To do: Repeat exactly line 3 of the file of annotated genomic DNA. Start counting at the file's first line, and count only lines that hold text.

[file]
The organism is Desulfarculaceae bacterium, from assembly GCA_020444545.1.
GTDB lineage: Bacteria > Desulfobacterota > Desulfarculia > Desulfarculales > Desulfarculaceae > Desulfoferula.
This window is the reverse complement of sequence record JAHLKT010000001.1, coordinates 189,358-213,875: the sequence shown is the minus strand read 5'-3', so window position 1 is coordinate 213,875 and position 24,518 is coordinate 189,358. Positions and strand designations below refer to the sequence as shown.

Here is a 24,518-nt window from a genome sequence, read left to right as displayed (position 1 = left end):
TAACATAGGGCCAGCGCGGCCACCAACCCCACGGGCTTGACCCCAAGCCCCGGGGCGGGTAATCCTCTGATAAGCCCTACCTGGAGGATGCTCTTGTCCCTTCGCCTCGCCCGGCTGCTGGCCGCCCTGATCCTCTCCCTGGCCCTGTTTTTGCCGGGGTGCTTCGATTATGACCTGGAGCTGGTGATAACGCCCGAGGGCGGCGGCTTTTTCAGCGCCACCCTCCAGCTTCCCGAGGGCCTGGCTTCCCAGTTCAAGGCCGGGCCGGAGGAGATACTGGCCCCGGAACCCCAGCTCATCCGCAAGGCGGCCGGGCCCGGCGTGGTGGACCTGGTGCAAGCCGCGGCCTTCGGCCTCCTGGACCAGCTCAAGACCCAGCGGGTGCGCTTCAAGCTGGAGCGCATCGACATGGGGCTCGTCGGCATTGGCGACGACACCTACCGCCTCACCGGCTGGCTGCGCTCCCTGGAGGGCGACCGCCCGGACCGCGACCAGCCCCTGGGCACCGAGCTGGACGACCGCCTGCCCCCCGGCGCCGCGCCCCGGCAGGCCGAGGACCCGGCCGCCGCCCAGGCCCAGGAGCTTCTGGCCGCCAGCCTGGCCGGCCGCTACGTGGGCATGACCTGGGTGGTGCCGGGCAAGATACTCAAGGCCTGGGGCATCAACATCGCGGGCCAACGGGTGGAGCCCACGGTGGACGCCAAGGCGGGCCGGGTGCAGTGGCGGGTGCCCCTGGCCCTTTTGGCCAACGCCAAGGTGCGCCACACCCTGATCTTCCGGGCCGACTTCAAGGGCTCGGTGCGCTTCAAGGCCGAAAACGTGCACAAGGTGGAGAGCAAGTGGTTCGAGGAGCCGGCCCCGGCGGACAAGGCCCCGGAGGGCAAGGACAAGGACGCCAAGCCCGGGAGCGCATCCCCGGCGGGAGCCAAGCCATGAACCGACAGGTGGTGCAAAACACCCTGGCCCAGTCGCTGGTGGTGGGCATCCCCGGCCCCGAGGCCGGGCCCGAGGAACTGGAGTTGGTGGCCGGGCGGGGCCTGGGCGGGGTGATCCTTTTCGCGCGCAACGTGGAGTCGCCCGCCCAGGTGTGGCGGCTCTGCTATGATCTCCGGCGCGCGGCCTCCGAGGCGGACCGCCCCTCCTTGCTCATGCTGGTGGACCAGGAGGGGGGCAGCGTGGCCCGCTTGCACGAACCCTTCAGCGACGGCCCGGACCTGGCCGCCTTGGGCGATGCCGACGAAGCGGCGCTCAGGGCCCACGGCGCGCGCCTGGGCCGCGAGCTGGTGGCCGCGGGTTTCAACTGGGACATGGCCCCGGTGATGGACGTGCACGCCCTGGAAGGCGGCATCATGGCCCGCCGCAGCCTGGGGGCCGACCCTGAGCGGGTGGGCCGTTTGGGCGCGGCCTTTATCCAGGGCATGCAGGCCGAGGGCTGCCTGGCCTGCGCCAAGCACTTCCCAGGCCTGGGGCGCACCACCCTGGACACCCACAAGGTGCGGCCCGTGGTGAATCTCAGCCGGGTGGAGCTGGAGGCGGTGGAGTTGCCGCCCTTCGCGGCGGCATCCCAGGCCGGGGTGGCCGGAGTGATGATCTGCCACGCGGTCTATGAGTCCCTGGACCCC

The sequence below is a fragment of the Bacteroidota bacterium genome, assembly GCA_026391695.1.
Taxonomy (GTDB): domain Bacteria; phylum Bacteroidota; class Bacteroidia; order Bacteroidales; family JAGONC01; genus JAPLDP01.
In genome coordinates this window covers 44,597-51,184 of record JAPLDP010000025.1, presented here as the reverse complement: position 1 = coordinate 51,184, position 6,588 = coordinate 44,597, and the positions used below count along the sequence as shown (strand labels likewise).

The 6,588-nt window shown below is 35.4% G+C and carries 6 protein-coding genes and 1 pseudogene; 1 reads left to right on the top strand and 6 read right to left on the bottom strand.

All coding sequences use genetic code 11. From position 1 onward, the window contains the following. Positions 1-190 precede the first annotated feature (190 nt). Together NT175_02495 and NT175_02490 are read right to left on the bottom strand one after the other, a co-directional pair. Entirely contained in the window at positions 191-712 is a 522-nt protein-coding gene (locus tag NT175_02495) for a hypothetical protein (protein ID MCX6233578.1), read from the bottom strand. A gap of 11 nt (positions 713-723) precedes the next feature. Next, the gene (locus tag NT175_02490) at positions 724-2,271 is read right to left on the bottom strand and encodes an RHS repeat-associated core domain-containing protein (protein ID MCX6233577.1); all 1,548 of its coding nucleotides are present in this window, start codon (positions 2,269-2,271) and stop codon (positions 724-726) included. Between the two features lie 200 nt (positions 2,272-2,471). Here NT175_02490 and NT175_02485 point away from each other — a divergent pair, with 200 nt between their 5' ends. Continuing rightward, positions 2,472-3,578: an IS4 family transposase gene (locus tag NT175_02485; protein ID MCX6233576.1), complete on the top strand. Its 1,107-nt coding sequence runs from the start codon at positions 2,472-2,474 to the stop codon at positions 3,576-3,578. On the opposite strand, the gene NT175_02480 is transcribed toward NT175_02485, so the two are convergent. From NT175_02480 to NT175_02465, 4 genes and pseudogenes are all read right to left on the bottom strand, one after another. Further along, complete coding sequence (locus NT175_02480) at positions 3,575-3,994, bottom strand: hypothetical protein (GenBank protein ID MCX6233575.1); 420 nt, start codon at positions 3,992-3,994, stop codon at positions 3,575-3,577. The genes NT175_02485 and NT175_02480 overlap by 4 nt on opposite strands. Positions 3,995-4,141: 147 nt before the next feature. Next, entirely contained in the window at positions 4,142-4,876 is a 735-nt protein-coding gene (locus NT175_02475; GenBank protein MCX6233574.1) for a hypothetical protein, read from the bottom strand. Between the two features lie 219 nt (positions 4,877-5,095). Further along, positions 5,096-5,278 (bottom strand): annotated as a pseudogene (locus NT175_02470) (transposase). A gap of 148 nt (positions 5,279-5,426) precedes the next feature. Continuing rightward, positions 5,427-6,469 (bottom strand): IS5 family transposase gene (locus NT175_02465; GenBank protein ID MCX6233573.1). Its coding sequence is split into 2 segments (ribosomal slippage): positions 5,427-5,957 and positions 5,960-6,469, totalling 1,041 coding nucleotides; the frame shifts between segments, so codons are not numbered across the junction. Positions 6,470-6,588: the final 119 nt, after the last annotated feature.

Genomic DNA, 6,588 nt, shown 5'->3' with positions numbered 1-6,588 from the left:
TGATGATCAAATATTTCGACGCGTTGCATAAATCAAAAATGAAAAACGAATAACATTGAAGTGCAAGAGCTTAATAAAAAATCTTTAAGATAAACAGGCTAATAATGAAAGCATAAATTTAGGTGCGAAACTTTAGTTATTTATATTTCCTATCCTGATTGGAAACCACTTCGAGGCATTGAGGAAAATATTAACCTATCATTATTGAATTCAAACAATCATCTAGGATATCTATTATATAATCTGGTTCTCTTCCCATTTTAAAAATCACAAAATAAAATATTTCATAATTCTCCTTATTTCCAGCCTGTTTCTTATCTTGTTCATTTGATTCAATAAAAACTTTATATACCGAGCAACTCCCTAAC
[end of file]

This window is the reverse complement of sequence record JAHLKT010000001.1, coordinates 189,358-213,875: the sequence shown is the minus strand read 5'-3', so window position 1 is coordinate 213,875 and position 24,518 is coordinate 189,358. Positions and strand designations below refer to the sequence as shown.